All of this comes to mind because the summer after I graduated from high school, I set out to find a ‘real job’ to keep me occupied before I started college. I made the rounds of the usual places my friends were getting jobs like the first big box store in town (Shopko) and the two largest hotel-restaurants (Holiday Inn and Ramada Inn). Having filled out job applications here and there, things were looking pretty glum until the manager of the Holiday Inn seemed to take an interest in my paperwork. He scanned it and then peeked over his reading glasses and inquired, “What kind of work have you done?” I said, “I have played in a band, helped my dad cut firewood, do cement work and building projects.” He interrupted me saying, “Not home chores, what kind of real work have you done?” I couldn’t see how this related to the busboy job that was open and no doubt I took myself out of the running, by replying, “These weren’t just home chores, these were real jobs. Working for my dad means work with a capital ‘W’.” End of interview.
Fate has this wonderful knack for keeping some doors locked and opening the right ones at the right time. While I was struggling to find any job, my dad ran into an old acquaintance from his days in the Marquette County Law Enforcement Association. When his buddy retired as the Marquette County Sheriff, he had taken over as the resident manager of the Huron Mountain Club. One thing lead to another and I suddenly had a busboy job for the summer. My summer plan hadn’t included moving thirty miles northwest to work in a kitchen, but that is exactly what happened. It worked out so well that I spent three years living a backward college life. Instead of going away to college, I lived at home to attend NMU and then went away for three months in the summer to work at the club. The first year that I wasn’t at the club, I ended up traveling the other direction and spending the summer working as the student assistant to the manager at NMU’s Field Station at Cusino Lake, east of Munising. From 1970 to 1975 I was playing in bands, working in the HMC kitchen, working at the Field Station and going to school full time. There was also the one semester when I went from being a twenty hour per week office assistant to being the Geography Department fill in secretary, but that is a whole other chapter in the work saga. It crossed my mind that if I did find a teaching job, it might actually allow me to have a little more free time than I had experienced working multiple jobs since my senior year in high school.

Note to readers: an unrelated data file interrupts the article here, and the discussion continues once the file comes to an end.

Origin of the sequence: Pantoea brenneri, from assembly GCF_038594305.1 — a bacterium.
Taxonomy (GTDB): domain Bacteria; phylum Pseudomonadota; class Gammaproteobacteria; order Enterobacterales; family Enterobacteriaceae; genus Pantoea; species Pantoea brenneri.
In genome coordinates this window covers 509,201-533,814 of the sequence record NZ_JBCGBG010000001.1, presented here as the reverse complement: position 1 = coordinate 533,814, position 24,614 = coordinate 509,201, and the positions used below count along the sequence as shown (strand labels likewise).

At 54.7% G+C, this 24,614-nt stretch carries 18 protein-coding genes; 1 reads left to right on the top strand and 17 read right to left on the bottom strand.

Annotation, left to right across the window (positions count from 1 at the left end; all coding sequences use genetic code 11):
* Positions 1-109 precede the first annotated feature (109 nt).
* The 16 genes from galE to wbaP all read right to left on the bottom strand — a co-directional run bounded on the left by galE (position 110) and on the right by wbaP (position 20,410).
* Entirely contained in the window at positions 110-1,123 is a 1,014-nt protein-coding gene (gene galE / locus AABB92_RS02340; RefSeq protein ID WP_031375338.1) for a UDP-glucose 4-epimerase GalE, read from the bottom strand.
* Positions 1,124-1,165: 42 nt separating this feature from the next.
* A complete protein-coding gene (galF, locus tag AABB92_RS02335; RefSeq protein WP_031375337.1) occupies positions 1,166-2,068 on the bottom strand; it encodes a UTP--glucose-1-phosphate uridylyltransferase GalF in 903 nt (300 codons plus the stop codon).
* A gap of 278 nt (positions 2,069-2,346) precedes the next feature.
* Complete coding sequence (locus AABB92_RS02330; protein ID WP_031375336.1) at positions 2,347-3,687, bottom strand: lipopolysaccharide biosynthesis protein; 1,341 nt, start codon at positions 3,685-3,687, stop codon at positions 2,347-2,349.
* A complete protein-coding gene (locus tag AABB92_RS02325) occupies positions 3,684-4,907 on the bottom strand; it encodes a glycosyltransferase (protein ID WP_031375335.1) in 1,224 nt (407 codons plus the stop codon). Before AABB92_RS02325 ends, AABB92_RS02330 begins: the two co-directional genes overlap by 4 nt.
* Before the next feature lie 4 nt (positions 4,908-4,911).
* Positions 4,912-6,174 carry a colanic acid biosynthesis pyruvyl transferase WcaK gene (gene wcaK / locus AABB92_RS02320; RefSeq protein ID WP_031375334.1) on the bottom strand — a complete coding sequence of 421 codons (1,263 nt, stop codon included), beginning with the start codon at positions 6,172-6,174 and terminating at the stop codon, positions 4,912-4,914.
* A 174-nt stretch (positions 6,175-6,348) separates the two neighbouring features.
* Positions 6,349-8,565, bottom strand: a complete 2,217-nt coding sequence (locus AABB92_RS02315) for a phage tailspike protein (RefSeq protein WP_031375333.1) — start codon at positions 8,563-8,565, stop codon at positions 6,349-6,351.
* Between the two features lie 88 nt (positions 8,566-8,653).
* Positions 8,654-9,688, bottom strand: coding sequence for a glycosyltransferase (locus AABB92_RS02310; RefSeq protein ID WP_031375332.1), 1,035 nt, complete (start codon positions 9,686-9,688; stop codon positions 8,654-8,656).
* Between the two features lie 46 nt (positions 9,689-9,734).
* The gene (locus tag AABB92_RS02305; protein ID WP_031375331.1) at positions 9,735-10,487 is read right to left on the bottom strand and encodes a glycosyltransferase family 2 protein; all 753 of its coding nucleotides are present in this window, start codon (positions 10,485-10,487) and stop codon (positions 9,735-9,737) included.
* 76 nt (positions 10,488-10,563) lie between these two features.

Having sent out nearly 100 letters of application during my senior year at NMU, it was a little disappointing that I netted exactly one interview in May of 1975. It was in a little town just outside of Gaylord that was literally two bends in the road with a gas station, a couple of stores and a school. There used to be two gas stations but one had been converted to the school superintendent’s office. Their job notice said, “Do not apply if you don’t want to live in a really rural area” but I figured “apply for everything and go from there.” My buddy Jim drove down to the interview with me and spent a couple of hours cruising the backroads while the super looked me over and showed me the school. When Jim picked me up and asked how it went, I told him, “I don’t know. It started fine but for some reason, this guy just didn’t like me.” When Jim tried to put a positive spin on it, I said, “No, I mean he didn’t like me. He acknowledge they wanted someone with more chemistry background, but they could work around that, but along the way, the atmosphere in the room got real cold and the interview ended with ‘don’t call us, we’ll call you’.”